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Facility Maintenance Decisions

Training that pays



Technical training for front-line workers brings organizations dividends, but only if managers do their homework first


By Renee L. Shroades   Maintenance & Operations

Technical training

The primary responsibility of front-line technicians in maintenance and engineering departments is to keep their facilities’ systems working as efficiently as possible. For technicians to achieve this goal, managers will have to make sure technicians have the necessary skills and knowledge. By creating a comprehensive training strategy, managers can increase their department’s productivity and ensure long-term success for their organizations.

Understanding Technician Needs

Before setting up the program, managers need to meet with technicians and ask them about the technical skills that would make their jobs easier.

“I really think the most common mistake is not providing what employees need,” says Mark Cobb, executive director of facility services of Charleston (S.C.) School District. “Often times, management thinks they know what their employees need.”

But these assumptions too often are wrong because managers fail to talk with their technicians. Without these discussions, managers will not fully understand their employees’ skills and knowledge.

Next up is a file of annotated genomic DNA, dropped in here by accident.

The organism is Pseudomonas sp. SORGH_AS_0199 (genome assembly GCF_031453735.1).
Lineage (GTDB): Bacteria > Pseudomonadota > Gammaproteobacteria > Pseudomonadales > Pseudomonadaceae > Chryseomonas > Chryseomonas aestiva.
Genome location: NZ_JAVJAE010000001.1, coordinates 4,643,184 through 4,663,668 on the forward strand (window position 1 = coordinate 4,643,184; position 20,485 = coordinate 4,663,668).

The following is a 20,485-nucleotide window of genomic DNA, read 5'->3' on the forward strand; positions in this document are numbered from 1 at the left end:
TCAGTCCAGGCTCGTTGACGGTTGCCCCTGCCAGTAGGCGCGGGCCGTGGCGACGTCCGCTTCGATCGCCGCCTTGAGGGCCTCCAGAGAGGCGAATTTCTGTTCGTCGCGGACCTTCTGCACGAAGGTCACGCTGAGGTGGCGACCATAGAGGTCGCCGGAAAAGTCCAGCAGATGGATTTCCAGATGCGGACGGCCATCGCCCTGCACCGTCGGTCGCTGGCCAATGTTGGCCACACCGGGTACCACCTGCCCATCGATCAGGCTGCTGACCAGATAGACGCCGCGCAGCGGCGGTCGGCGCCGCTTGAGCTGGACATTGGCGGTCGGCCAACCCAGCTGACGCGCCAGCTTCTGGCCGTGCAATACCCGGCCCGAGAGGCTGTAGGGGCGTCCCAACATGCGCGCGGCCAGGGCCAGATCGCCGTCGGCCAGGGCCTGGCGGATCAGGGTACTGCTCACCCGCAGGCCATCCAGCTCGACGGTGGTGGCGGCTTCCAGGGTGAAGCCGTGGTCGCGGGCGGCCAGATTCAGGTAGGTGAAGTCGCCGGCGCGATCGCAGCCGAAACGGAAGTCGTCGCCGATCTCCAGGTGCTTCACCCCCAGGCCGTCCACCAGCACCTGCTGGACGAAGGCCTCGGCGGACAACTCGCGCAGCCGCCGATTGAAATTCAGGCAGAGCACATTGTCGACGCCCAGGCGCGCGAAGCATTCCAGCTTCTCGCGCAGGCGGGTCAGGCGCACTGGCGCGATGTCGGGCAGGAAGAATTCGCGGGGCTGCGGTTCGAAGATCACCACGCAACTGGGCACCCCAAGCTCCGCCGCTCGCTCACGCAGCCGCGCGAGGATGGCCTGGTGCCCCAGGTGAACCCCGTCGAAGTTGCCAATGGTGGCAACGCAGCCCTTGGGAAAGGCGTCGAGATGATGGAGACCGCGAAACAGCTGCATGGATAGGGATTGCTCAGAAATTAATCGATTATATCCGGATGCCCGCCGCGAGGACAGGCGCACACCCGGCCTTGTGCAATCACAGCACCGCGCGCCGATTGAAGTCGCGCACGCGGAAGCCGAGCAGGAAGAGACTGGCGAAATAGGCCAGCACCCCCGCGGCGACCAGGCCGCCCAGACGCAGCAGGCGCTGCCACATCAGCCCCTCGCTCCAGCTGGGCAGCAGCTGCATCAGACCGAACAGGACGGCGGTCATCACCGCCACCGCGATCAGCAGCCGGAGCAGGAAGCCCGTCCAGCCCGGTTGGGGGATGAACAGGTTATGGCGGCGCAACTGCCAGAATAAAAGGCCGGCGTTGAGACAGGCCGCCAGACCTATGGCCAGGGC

“Too often, especially when it comes to technical training, we tend to underestimate what our people already know,” says Pieter van der Have, assistant vice president of plant operations at the University of Utah in Salt Lake City, adding that it can be a challenge for managers to find training opportunities that focus on intermediate skills. “I often receive calls from training-film producers, and they seem to focus a lot on the very basic.”

In addition to technical training, managers might consider offering employees the opportunity to take part in more general training and education. For example, employees at all levels of maintenance and engineering need to know how to efficiently use a computer and job-specific software.

“We provide computer training at no cost to them during working hours,” van der Have says. While such training doesn’t necessarily apply directly to their jobs, van der Have says it helps employees enhance their overall skills. It also demonstrates to the employee that the organization recognizes technicians as individuals outside the workplace.

Managers also can use training to reinforce organizational goals and expectations. For example, Cornell University in Icthaca, N.Y., conducts a four-day, leadership-development program every year for new supervisors.

“The program has changed the culture of our organization,” says Jim Gibbs, the university’s director of maintenance, adding that it helps participants concentrate on a set of values. “Our values include truth, respect, teamwork, excellence, and integrity, and everything we do is based on those words. For example, on the value of teamwork, we look for people who build working relationships to solve problems and achieve common goals. We look for people who demonstrate sensitivity to the needs of others and are willing to offer assistance and feedback to others.”